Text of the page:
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Monday, December 5

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Comedy Wed Sep 05 2012

Do Your Own Thing: An Interview with Wes Perry

Wes Perry, photo by Justin Luety

Seven years ago Wes Perry moved to Chicago so he could attend Columbia College and become a professional actor. He started taking classes at iO during his sophomore year of college and was performing at the theater by his junior year. He quickly fell into the improv and comedy scene and decided that's where he wanted to be.

Perry was on an iO Harold team for about a year-and-a-half. Through Columbia, he was also able to do the Second City Comedy Studies program. For the past three years his quote-unquote comedy home has been The Annoyance Theatre, where he's performed in such shows as Glitter in the Gutter (which ran for 14 weeks!) , Flames and Blazes, a puppet show called Frienz Finds It, and most recently his one-person-show, Don't Act Like a Girl.

His current project is a monthly show at the Upstairs Gallery called Making Out with Wes Perry and Friends.

After his performance in a variety show on Monday, Perry and I found a nice, quiet alley, sat on the curb, and he dished about being a queer-comedian, doing comedy he likes, and what his mom thinks about it.

Comedy is subjective, but what's something that just isn't funny?

What's not funny is pushing someone when they're down. I think every topic is fair game as long as it's cushioned in the right way.

Who would you say is your ideal audience when you're doing your personal shows?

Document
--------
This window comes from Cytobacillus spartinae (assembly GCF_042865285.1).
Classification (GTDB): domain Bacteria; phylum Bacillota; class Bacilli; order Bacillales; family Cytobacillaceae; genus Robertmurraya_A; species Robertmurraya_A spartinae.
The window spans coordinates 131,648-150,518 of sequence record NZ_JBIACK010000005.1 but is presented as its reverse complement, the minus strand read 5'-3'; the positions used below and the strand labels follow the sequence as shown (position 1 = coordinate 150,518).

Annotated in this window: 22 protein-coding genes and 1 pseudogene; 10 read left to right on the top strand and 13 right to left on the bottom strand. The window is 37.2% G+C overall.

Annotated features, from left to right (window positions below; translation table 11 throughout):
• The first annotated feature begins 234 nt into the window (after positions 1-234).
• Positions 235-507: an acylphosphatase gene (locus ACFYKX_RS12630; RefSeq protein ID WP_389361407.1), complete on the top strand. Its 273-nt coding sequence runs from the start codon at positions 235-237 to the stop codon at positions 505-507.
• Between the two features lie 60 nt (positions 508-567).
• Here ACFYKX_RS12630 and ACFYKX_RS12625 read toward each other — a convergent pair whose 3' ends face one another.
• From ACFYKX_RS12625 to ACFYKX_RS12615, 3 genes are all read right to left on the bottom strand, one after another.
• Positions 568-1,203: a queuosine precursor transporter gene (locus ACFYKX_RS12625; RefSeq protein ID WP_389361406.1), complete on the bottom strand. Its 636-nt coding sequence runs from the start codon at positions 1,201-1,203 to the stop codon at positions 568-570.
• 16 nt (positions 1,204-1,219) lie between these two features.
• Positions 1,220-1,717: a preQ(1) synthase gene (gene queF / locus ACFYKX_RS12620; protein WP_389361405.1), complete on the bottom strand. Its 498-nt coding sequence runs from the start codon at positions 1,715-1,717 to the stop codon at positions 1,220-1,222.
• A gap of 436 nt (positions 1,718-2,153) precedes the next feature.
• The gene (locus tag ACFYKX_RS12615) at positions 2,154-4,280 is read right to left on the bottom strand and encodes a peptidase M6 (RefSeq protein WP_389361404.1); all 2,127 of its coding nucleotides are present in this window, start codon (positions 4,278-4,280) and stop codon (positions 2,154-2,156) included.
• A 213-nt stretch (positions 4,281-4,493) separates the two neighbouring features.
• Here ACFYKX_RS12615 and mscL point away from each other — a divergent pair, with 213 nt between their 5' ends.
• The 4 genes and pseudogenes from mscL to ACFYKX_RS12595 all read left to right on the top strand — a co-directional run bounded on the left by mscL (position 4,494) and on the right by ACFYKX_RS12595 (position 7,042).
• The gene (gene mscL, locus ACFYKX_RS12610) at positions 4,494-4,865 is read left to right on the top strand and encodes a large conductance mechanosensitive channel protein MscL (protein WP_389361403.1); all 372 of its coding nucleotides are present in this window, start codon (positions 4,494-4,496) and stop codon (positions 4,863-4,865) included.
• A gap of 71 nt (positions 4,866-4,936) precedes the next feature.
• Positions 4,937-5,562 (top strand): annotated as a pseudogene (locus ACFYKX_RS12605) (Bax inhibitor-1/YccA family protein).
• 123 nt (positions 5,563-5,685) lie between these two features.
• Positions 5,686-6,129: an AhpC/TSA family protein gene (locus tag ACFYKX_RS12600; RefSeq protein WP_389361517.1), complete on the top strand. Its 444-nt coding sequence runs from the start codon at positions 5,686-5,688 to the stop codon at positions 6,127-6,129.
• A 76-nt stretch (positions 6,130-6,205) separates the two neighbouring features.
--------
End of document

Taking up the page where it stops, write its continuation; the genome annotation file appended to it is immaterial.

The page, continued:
I hesitate to say that it's a queer audience, because I don't want to limit who it is, but that's what I've kind-of fallen into. I've decided to make stuff that I want to see, so I feel people like me have been the ones to see it. But a lot of people who are not like me -- I've had plenty of straight people come.

At my solo show, I had a 50-year-old-couple come up to me, crying saying how much they liked it. I hesitate to put it in a box, but it's definitely been a younger, sort-of what you call a queer crowd -- a lot of people who do DIY performances...It's people who wouldn't usually go to iO, people who are going to The Annoyance for the first time.

Is it important for you to identify as a queer comedian or do try to not let it affect your style?

I do have to say, when my mom -- who is very supportive of me in general but had never come to see my shows -- came to visit recently, she goes, "I promised dad that I would tell you that we just want to make sure that you're not limiting yourself with all this gay stuff." And I said, "Point taken -- thank you."

She had seen the posters of me with lipstick on and makeup I get it, but I definitely will never turn down publicizing it in a gay way, but I never sit down and think, "OK, time for my next gay show." I just do whatever I want to do and whoever wants to write about it and whoever wants to see it should come.

What's something that you would change about the comedy scene in Chicago?